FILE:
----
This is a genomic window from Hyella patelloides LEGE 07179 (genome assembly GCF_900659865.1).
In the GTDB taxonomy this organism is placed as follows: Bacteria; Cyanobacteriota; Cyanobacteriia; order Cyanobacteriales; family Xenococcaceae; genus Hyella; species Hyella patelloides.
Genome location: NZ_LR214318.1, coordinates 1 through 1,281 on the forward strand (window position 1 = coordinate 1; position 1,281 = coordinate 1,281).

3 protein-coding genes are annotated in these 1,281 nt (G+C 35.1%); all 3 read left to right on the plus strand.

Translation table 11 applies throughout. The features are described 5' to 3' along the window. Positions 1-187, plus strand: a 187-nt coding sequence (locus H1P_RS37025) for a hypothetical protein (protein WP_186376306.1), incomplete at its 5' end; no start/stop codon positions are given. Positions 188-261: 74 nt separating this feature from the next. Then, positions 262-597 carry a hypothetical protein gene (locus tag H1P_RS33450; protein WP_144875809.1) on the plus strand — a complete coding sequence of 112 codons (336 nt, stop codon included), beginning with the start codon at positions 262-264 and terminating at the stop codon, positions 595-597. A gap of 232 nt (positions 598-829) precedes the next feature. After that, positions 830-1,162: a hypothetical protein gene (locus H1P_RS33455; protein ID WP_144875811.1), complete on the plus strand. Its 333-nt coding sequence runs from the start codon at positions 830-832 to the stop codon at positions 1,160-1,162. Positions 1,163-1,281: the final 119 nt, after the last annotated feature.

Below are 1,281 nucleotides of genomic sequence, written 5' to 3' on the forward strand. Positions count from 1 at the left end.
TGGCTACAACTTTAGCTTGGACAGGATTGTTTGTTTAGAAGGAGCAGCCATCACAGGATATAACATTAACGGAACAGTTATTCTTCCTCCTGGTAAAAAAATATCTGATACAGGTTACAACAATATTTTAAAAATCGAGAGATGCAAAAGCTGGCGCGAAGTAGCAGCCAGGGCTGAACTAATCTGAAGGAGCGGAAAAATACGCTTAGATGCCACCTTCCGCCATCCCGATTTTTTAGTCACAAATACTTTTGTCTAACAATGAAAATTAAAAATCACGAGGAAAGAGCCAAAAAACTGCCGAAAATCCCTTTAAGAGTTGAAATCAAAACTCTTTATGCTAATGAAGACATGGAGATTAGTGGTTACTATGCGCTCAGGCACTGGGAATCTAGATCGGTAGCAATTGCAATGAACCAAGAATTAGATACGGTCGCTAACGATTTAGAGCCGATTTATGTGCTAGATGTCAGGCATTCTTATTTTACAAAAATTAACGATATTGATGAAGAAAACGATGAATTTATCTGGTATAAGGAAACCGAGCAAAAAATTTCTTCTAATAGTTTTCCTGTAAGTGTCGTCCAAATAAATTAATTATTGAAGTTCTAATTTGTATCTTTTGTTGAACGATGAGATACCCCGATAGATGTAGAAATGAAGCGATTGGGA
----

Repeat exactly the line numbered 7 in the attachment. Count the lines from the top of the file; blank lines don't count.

TGGCTACAACTTTAGCTTGGACAGGATTGTTTGTTTAGAAGGAGCAGCCATCACAGGATATAACATTAACGGAACAGTTATTCTTCCTCCTGGTAAAAAAATATCTGATACAGGTTACAACAATATTTTAAAAATCGAGAGATGCAAAAGCTGGCGCGAAGTAGCAGCCAGGGCTGAACTAATCTGAAGGAGCGGAAAAATACGCTTAGATGCCACCTTCCGCCATCCCGATTTTTTAGTCACAAATACTTTTGTCTAACAATGAAAATTAAAAATCACGAGGAAAGAGCCAAAAAACTGCCGAAAATCCCTTTAAGAGTTGAAATCAAAACTCTTTATGCTAATGAAGACATGGAGATTAGTGGTTACTATGCGCTCAGGCACTGGGAATCTAGATCGGTAGCAATTGCAATGAACCAAGAATTAGATACGGTCGCTAACGATTTAGAGCCGATTTATGTGCTAGATGTCAGGCATTCTTATTTTACAAAAATTAACGATATTGATGAAGAAAACGATGAATTTATCTGGTATAAGGAAACCGAGCAAAAAATTTCTTCTAATAGTTTTCCTGTAAGTGTCGTCCAAATAAATTAATTATTGAAGTTCTAATTTGTATCTTTTGTTGAACGATGAGATACCCCGATAGATGTAGAAATGAAGCGATTGGGA